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be the property of the town; located in the High School room; be in charge of the Principal of the High School; be free to all teachers and to all who propose to teach, and make this known to the Chairman of the School Committee. He explained how carefully the list of books for this library was made out by the advice of some of the best educators in the land, and by careful discussion of the merits of most of the books by the teachers. He explained at considerable length, in a very interesting manner, how teachers and people would be benefited by this first library in the State exclusively for teachers, and asked if it would not be a wise expenditure of the small sum needed, for every town to buy such a library and throw it open to the teachers, with some provisions for its use.
The Chairman called upon the teachers, at Mr. Bird's suggestion, to speak to those present of the particular merits of some few of the books presented. He first called upon Mr. Whitney, the Principal of the High School, who, in the name of the teachers of the town, thanked Mr. Bird and the donors of the funds with which the books were purchased, for their invaluable aid in the work in which they are engaged, and who said that he knew that with the gift they were accepting an obligation to undertake to labor for higher ends, and giving their consent to be judged by a higher standard than heretofore.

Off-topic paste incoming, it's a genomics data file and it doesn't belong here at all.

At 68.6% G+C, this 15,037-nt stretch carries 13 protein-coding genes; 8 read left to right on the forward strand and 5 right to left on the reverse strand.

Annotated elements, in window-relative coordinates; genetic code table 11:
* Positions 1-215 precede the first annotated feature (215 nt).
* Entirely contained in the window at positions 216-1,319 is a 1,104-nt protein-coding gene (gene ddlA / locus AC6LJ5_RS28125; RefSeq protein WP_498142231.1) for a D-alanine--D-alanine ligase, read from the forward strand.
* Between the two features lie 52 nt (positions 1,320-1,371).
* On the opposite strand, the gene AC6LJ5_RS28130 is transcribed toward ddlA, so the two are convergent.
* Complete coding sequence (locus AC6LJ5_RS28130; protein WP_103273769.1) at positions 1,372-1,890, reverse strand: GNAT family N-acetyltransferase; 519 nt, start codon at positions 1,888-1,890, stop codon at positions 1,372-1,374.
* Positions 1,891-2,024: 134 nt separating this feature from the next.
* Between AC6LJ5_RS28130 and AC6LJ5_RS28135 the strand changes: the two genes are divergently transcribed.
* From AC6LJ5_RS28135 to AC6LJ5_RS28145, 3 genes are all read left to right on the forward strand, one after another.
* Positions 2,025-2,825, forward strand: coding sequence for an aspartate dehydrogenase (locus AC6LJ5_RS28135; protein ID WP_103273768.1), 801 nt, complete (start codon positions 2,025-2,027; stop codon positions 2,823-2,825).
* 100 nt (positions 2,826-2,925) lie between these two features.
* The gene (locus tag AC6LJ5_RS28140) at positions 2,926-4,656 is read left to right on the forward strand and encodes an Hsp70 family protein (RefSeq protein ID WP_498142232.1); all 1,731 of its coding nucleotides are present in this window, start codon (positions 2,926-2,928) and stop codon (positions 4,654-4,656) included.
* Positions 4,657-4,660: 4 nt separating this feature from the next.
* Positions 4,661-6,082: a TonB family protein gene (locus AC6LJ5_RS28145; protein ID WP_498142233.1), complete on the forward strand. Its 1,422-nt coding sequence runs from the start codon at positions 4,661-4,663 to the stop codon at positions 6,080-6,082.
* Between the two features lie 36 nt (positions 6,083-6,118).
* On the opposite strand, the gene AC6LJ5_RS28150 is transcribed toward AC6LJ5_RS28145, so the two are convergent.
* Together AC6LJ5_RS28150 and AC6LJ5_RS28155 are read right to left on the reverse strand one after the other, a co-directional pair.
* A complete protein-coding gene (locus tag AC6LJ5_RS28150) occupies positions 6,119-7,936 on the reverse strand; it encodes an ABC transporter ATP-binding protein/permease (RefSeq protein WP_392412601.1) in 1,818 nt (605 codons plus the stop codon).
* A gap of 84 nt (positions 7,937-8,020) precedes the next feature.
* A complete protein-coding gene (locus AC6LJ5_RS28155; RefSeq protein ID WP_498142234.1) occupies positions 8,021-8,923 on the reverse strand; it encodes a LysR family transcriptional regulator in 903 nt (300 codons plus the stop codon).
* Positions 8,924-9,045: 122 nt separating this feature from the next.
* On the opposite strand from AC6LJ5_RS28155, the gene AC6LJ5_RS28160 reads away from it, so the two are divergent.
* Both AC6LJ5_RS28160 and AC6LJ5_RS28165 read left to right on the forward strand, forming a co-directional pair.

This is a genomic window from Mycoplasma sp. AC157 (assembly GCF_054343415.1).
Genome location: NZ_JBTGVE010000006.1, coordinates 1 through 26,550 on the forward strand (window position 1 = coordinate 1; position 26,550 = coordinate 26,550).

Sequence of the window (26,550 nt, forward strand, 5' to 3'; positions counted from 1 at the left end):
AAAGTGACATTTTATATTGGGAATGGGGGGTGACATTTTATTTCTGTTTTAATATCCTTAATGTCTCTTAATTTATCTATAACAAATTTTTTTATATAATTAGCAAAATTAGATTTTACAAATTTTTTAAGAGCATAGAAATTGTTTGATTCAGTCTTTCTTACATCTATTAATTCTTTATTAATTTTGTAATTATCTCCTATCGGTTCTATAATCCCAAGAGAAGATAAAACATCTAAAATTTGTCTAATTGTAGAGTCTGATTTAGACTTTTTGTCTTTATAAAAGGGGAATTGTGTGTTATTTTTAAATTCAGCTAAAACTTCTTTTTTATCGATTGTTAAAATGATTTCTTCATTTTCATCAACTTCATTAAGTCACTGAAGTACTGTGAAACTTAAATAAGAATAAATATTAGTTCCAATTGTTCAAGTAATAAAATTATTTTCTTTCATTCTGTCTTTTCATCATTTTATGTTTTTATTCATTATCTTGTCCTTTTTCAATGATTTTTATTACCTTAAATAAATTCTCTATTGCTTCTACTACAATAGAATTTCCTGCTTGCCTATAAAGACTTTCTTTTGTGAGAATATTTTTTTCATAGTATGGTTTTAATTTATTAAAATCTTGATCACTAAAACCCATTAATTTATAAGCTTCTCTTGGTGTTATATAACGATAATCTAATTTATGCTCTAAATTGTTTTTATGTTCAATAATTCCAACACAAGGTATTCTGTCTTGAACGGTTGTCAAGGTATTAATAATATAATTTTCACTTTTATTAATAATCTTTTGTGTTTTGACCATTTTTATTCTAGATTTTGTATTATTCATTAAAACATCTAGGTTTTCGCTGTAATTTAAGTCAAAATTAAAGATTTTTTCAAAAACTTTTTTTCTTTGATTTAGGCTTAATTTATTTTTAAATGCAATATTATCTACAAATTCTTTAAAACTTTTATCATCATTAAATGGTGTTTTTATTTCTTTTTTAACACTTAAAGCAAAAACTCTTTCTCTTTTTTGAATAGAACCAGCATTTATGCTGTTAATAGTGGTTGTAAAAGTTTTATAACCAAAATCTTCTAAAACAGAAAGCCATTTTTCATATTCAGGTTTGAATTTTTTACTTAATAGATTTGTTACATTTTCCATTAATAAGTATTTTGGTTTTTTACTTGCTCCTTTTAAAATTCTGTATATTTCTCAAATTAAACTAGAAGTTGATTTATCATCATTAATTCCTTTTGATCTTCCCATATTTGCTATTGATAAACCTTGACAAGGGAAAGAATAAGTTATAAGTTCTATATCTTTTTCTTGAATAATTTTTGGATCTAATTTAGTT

Mr. Whitney was followed by Messrs. Chase, Russell and Sawin, of the Grammar Schools.
[Nothing we believe, would do more to promote the interests of education than to have the excellent example set by Mr. Bird, followed in every town in the State. We have in our own library 267 volumes, expressly on the subject of education, and 175 volumes of journals and reports. We cannot say that we have read them all, or that they are all worth reading; but we think there are nowadays enough works on education, to form a valuable, professional library, and that teachers ought to be acquainted with the literature of their own profession.]
Mission Schools. — Our friends interested in mission work are beginning at the right end in educating the children. We believe that much time and labor has sometimes been wasted by the most sincere and devoted people in trying to convert adults to views which it was beyond their capacity to comprehend. A teacher, who has transferred his labors from the schoolroom to the missionary room, writes us : “ If Boston is the · Hub of the Universe,' and New England the Schoolmaster of the Continent,' your readers may be interested to know how the country schools ' in some of the 'out districts' are getting on. The following extracts are from letters recently received. Of the Female Seminary, Mr. Perkins writes :